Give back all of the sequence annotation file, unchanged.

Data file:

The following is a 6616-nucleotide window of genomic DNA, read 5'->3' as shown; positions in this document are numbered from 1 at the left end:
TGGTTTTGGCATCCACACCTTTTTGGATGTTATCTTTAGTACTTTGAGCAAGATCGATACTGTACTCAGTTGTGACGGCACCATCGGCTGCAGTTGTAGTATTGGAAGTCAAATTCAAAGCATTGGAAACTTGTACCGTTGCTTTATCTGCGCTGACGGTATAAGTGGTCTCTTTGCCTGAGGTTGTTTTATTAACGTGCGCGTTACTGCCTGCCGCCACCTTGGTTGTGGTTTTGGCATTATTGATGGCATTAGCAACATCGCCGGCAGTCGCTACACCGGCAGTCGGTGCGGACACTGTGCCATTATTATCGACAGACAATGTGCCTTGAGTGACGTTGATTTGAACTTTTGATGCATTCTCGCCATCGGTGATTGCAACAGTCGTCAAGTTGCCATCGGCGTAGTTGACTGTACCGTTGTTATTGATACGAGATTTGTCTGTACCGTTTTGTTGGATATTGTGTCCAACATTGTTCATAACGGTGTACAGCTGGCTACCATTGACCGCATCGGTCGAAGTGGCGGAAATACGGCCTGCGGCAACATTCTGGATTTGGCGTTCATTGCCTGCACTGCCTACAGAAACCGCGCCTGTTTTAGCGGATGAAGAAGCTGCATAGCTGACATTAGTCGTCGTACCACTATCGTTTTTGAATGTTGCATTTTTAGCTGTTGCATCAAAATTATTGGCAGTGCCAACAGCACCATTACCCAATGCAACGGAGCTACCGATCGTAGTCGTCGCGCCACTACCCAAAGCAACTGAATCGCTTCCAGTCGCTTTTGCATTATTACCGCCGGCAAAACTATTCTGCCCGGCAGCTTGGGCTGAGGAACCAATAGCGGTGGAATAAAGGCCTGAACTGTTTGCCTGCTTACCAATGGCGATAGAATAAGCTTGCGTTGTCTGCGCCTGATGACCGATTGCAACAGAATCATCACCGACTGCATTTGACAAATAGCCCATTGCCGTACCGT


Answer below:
The following is a 6616-nucleotide window of genomic DNA, read 5'->3' as shown; positions in this document are numbered from 1 at the left end:
TGGTTTTGGCATCCACACCTTTTTGGATGTTATCTTTAGTACTTTGAGCAAGATCGATACTGTACTCAGTTGTGACGGCACCATCGGCTGCAGTTGTAGTATTGGAAGTCAAATTCAAAGCATTGGAAACTTGTACCGTTGCTTTATCTGCGCTGACGGTATAAGTGGTCTCTTTGCCTGAGGTTGTTTTATTAACGTGCGCGTTACTGCCTGCCGCCACCTTGGTTGTGGTTTTGGCATTATTGATGGCATTAGCAACATCGCCGGCAGTCGCTACACCGGCAGTCGGTGCGGACACTGTGCCATTATTATCGACAGACAATGTGCCTTGAGTGACGTTGATTTGAACTTTTGATGCATTCTCGCCATCGGTGATTGCAACAGTCGTCAAGTTGCCATCGGCGTAGTTGACTGTACCGTTGTTATTGATACGAGATTTGTCTGTACCGTTTTGTTGGATATTGTGTCCAACATTGTTCATAACGGTGTACAGCTGGCTACCATTGACCGCATCGGTCGAAGTGGCGGAAATACGGCCTGCGGCAACATTCTGGATTTGGCGTTCATTGCCTGCACTGCCTACAGAAACCGCGCCTGTTTTAGCGGATGAAGAAGCTGCATAGCTGACATTAGTCGTCGTACCACTATCGTTTTTGAATGTTGCATTTTTAGCTGTTGCATCAAAATTATTGGCAGTGCCAACAGCACCATTACCCAATGCAACGGAGCTACCGATCGTAGTCGTCGCGCCACTACCCAAAGCAACTGAATCGCTTCCAGTCGCTTTTGCATTATTACCGCCGGCAAAACTATTCTGCCCGGCAGCTTGGGCTGAGGAACCAATAGCGGTGGAATAAAGGCCTGAACTGTTTGCCTGCTTACCAATGGCGATAGAATAAGCTTGCGTTGTCTGCGCCTGATGACCGATTGCAACAGAATCATCACCGACTGCATTTGACAAATAGCCCATTGCCGTACCGT